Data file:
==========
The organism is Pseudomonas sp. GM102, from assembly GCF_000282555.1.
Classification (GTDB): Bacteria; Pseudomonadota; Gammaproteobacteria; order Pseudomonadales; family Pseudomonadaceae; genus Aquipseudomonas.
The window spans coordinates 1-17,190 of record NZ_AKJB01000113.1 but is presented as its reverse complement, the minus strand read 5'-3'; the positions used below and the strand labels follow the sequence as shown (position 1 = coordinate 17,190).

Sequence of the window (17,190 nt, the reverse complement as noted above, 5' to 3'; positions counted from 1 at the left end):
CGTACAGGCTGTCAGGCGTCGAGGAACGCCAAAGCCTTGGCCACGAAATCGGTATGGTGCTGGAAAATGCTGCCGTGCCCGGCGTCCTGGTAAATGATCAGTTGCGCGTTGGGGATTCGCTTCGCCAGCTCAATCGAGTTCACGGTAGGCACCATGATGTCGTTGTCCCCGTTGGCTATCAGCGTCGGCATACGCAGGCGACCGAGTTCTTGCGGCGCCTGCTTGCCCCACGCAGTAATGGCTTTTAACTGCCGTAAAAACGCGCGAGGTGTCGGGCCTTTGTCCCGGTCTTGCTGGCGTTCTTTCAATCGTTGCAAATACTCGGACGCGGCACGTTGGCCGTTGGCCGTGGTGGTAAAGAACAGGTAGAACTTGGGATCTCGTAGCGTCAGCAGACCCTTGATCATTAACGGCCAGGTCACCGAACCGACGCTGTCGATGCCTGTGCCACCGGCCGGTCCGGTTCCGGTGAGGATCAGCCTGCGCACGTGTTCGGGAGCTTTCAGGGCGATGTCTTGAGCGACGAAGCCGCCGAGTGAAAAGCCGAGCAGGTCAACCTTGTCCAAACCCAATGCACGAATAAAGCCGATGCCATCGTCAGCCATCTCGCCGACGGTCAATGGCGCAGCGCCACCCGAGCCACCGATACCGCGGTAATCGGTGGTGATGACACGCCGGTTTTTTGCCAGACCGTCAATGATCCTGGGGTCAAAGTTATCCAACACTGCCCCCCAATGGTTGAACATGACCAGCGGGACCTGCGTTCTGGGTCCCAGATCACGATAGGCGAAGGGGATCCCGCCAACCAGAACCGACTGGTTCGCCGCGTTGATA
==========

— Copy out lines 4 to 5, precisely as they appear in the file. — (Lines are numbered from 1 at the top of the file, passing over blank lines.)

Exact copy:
Sequence of the window (17,190 nt, the reverse complement as noted above, 5' to 3'; positions counted from 1 at the left end):
CGTACAGGCTGTCAGGCGTCGAGGAACGCCAAAGCCTTGGCCACGAAATCGGTATGGTGCTGGAAAATGCTGCCGTGCCCGGCGTCCTGGTAAATGATCAGTTGCGCGTTGGGGATTCGCTTCGCCAGCTCAATCGAGTTCACGGTAGGCACCATGATGTCGTTGTCCCCGTTGGCTATCAGCGTCGGCATACGCAGGCGACCGAGTTCTTGCGGCGCCTGCTTGCCCCACGCAGTAATGGCTTTTAACTGCCGTAAAAACGCGCGAGGTGTCGGGCCTTTGTCCCGGTCTTGCTGGCGTTCTTTCAATCGTTGCAAATACTCGGACGCGGCACGTTGGCCGTTGGCCGTGGTGGTAAAGAACAGGTAGAACTTGGGATCTCGTAGCGTCAGCAGACCCTTGATCATTAACGGCCAGGTCACCGAACCGACGCTGTCGATGCCTGTGCCACCGGCCGGTCCGGTTCCGGTGAGGATCAGCCTGCGCACGTGTTCGGGAGCTTTCAGGGCGATGTCTTGAGCGACGAAGCCGCCGAGTGAAAAGCCGAGCAGGTCAACCTTGTCCAAACCCAATGCACGAATAAAGCCGATGCCATCGTCAGCCATCTCGCCGACGGTCAATGGCGCAGCGCCACCCGAGCCACCGATACCGCGGTAATCGGTGGTGATGACACGCCGGTTTTTTGCCAGACCGTCAATGATCCTGGGGTCAAAGTTATCCAACACTGCCCCCCAATGGTTGAACATGACCAGCGGGACCTGCGTTCTGGGTCCCAGATCACGATAGGCGAAGGGGATCCCGCCAACCAGAACCGACTGGTTCGCCGCGTTGATA